By Terrence McCoy
By Scott Fishman
By Deirdra Funcheon
By Allie Conti
By New Times Staff
By Ryan Pfeffer
By Deirdra Funcheon
By Kyle Swenson
Swami Lalitananda planned to hit the gym this past March 28. But then she decided on an early-morning stroll along Hallandale Beach.
She crossed A1A and watched the 15-mph winds whip white caps offshore. A few minutes later, shortly after 8 a.m., the blue-eyed, 64-year-old, retired teacher spotted dozens of people plunging into the surf from a tiny wooden boat with a shredded sail and tipping mast. They slapped at waves and scrambled to shore.
She stopped dead. From the line of luxury high-rises to her left, residents used binoculars to spy the scene unfolding below. A few feet away, two policewomen waded into the waves to fish out the motionless body of a gaunt black man. He wore blue plaid boxer shorts and a ripped mesh basketball jersey. The rescue workers laid him on his back. His feet pointed to the east.
Lalitananda said a prayer: "God, if there's any life in him, let him be resuscitated. Let him know that he really reached his goal — the shores of America."
Nearby, Gerard, a young orphan, trudged through the chop to the beach and began pacing, looking for his older brother, Charles, who had disappeared during the voyage. Gerard clung to the hope that Charles had been locked away somewhere on the boat. Then two crew members, he would later claim, saw him and growled, "We'll kill you if you tell anyone your brother died."
Daniel Batiste, 25, also waded ashore. Batiste had assumed his death would come before this. It was the first land he had seen in 22 days. Where am I? he thought as he joined dozens of other dazed Haitian men, women, and children on the sandy beach.
Rescue workers shepherded Gerard, Batiste, and 98 others from the environs of the opulent condo towers of the Beach Club to the fire station and draped them, shivering and bruised, in white blankets. They were offered water and dry clothes to replace garments that reeked of fuel.
Lalitananda left the scene too, but she kept looking back at the corpse on the beach. He must have been a very good soul, she thought.
He was Lifaite Lully, a 24-year-old Haitian. Pronounced dead at 8:15 a.m., his body was covered with a white sheet.
Soon, the flimsy boat wobbled off the sandbar and ran aground on the beach. Authorities found one refugee on board, in shock and tightly grasping two ropes.
The men, women, and children had boarded that 40-foot sailboat to escape curses, slavery, political slaughter, and hunger. Smugglers crammed them into the hold, along with concrete bags to prevent capsizing. They lost their way and, after food and water were exhausted, survived for a week on Colgate toothpaste, salty rice, and seawater. Right minds wafted to sea. Those on board claim crew members bludgeoned some passengers and killed one, maybe more, before they finally made it ashore — the largest landing of Haitians in the continental United States since October 2002, when more than 200 migrants arrived in Key Biscayne, according to the U.S. Coast Guard.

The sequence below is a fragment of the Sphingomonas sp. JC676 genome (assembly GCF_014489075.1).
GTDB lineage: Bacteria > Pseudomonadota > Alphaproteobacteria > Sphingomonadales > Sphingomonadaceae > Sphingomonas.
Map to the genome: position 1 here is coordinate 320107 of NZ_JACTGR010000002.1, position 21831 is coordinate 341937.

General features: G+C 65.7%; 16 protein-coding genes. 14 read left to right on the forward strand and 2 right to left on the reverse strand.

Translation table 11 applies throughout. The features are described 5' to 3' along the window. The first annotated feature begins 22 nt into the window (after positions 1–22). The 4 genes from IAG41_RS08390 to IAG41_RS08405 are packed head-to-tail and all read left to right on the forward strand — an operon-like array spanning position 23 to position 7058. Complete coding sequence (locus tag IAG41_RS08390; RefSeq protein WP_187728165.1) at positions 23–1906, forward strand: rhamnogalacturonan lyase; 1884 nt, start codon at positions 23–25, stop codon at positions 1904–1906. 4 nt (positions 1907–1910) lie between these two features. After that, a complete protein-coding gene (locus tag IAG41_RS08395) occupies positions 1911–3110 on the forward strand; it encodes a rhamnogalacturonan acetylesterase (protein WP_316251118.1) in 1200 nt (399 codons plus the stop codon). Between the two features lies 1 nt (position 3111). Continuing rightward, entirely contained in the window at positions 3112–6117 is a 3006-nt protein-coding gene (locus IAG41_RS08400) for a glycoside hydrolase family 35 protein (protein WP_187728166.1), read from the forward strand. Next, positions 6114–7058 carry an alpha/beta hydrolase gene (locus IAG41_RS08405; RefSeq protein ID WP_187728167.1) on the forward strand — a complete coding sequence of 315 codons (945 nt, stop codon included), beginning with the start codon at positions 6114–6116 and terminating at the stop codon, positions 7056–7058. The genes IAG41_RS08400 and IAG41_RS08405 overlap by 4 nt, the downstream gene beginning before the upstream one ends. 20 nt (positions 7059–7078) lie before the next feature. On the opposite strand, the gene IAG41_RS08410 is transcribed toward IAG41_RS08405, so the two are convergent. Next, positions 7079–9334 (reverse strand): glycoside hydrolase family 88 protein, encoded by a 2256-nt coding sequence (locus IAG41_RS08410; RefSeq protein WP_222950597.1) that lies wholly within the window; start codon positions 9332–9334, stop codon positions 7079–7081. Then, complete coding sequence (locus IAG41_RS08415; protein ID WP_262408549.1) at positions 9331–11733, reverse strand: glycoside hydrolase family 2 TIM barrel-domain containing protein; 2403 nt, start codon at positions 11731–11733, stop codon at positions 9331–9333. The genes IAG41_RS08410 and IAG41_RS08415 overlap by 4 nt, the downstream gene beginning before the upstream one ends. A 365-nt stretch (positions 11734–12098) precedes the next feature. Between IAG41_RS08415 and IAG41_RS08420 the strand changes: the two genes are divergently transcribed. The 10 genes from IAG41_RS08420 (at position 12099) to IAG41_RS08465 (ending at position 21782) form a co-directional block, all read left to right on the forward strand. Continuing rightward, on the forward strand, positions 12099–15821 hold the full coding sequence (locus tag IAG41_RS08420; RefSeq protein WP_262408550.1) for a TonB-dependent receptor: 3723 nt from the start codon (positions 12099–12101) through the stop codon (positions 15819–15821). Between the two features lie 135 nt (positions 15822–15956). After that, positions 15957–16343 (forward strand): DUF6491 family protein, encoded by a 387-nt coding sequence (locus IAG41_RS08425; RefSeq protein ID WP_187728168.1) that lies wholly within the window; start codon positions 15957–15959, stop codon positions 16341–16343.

When they touched land, local Haitians and advocates sprang into action. A 15-day hunger strike, a massive street protest, and headlines across the country demanded fairness for the troubled souls. Then the noise stopped.
For the past eight months, bewildered family members have watched as the government has warehoused their loved ones in secrecy, behind barbed wire in Pompano Beach, and sent them back to Haiti one by one. Prayers to God and voodoo spirits haven't saved them. Nor have immigration lawyers.
"The whole world saw them on the TV," says Cedelia Calixte, a 28-year-old Fort Lauderdale resident. Calixte is the godmother of one, a man in his 20s who was deported on Halloween. Family members have not heard from him since, she says. "They put them away like they were going to do something — and when everybody was sleeping, they sent them away piece by piece."
From some angles, the Broward Transitional Center on Powerline Road in Pompano looks like the Quinta Inn it was supposed to become before the government took over and opened it in 1998. People lounge on benches. Soda machines and pay phones punctuate outdoor hallways. Balconies face a courtyard with a shoddy putt-putt course, a place where you can imagine Midwestern families lying slathered in sunscreen. But here, pay-per-view is not an option. Small rooms fit six in bunk beds. A line of hundreds of refugees in crossing-guard orange snakes through halls and spills outside at mealtimes. Fences at least ten feet high topped with barbed wire divide women from men.
Four hundred men and 200 women live at the center, awaiting immigration court decisions on their petitions for asylum. Asian, Latin, and Eastern European faces are sprinkled throughout. Five months after the landing at Hallandale Beach, a few of the Haitians from the March 28 boat remain. Many have already been sent back to a country corroded with crime and poverty.
"Every time I say 'Things can't get worse for the Haitians,' they do, so I've stopped saying it," says Cheryl Little, executive director of Florida Immigrant Advocacy Center, which handled 37 of the Hallandale refugees' cases. "There have been so many harsh measures directed at Haitians, it's hard to envision an end in sight."